Easter is a Celebration

April 3, 2010

Ahhh, merlot...and not from the box tomorrow

Tomorrow morning, let’s celebrate. Some people wonder why we coopted the pagan practice of eggs and bunnies to celebrate Christ rising from the dead. Isn’t that wrong? No, its not. Pagans were not using them right. We are. Eggs, bunnies, spring, all are God’s annual reminder of the ressurection. The trees were dead. Now they are alive again. The skies were desolate….now they chirp with life. All of creation celebrates with us.

Lent is over. The long fast is about to be broken. We waited for Christ……now he is here. Celebrate. Feast. Rejoice with Family. And remember that our God is a God of the abundant life.

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5 Responses to “Easter is a Celebration”

  1. MikahYahu Says:

    Well, you’re right… Easter is a celebration, to the Pagan Fertility goddess Ishtar/Asheroth. Pagans would celebrate the “impregnation of the mother goddess” during the Vernal equinox. They would roll colored eggs in the fields to help promote crop growth. Bunnies/rabbits are also seen as a fertility symbol by these same people.

    This celebration is (coincidentally) nine months before the celebration of Saturnalia (christmas) when the sun god is reborn (after impregnating his wife/mom with his own seed nine months earlier.)

    The RCC adopted these and loads of other rites from the pagan community, “cleansed them” by changing names and calling them christian. The reason for this is so that they could grow their following, thus receive more $$ in “donations” and build their empire….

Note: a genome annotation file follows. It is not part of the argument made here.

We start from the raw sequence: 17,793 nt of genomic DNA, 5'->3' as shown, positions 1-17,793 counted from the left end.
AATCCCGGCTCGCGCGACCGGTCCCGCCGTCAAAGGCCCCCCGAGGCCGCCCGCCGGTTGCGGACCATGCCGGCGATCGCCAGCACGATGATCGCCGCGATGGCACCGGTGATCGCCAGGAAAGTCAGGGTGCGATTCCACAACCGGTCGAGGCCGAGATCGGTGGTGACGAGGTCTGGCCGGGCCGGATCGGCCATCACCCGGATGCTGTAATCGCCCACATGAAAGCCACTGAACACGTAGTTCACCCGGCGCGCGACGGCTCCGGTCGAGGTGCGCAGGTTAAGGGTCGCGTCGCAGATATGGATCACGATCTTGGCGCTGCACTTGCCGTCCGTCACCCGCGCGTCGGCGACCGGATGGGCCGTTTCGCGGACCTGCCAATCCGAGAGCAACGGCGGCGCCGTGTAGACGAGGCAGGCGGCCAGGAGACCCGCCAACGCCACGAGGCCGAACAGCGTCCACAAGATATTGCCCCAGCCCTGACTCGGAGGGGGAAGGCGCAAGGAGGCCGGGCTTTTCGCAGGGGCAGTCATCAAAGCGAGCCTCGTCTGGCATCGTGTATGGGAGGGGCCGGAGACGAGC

After all:
    Hear what the Elohim says to you, O house of Yisrael. 2 This is what the Elohim says:
    “Do not learn the ways of the nations
    or be terrified by signs in the sky,
    though the nations are terrified by them.

    3 For the customs of the peoples are worthless;
    they cut a tree out of the forest,
    and a craftsman shapes it with his chisel.

    4 They adorn it with silver and gold;
    they fasten it with hammer and nails
    so it will not totter.

    5 Like a scarecrow in a melon patch,
    their idols cannot speak;
    they must be carried
    because they cannot walk.
    Do not fear them;
    they can do no harm
    nor can they do any good.”

    6 No one is like you, O Yahuah;
    you are great,
    and your name is mighty in power.

    7 Who should not revere you,
    O King of the nations?
    This is your due.
    Among all the wise men of the nations
    and in all their kingdoms,
    there is no one like you.

    8 They are all senseless and foolish;
    they are taught by worthless wooden idols.

    9 Hammered silver is brought from Tarshish
    and gold from Uphaz.
    What the craftsman and goldsmith have made
    is then dressed in blue and purple—
    all made by skilled workers.

    10 But Yahuah is the true Elohim;
    he is the living Eloi, the eternal King.
    When he is angry, the earth trembles;
    the nations cannot endure his wrath.

    11 “Tell them this: ‘These gods, who did not make the heavens and the earth, will perish from the earth and from under the heavens.’ ” [a]

    12 But Yahuah made the earth by his power;
    he founded the world by his wisdom
    and stretched out the heavens by his understanding.

    13 When he thunders, the waters in the heavens roar;
    he makes clouds rise from the ends of the earth.
    He sends lightning with the rain
    and brings out the wind from his storehouses.

    14 Everyone is senseless and without knowledge;
    every goldsmith is shamed by his idols.
    His images are a fraud;
    they have no breath in them.

    15 They are worthless, the objects of mockery;
    when their judgment comes, they will perish.

    16 He who is the Portion of Yaqob is not like these,
    for he is the Maker of all things,
    including Yisrael, the tribe of his inheritance—
    Yahuah Elohim is his name.”

  2. MikahYahu Says: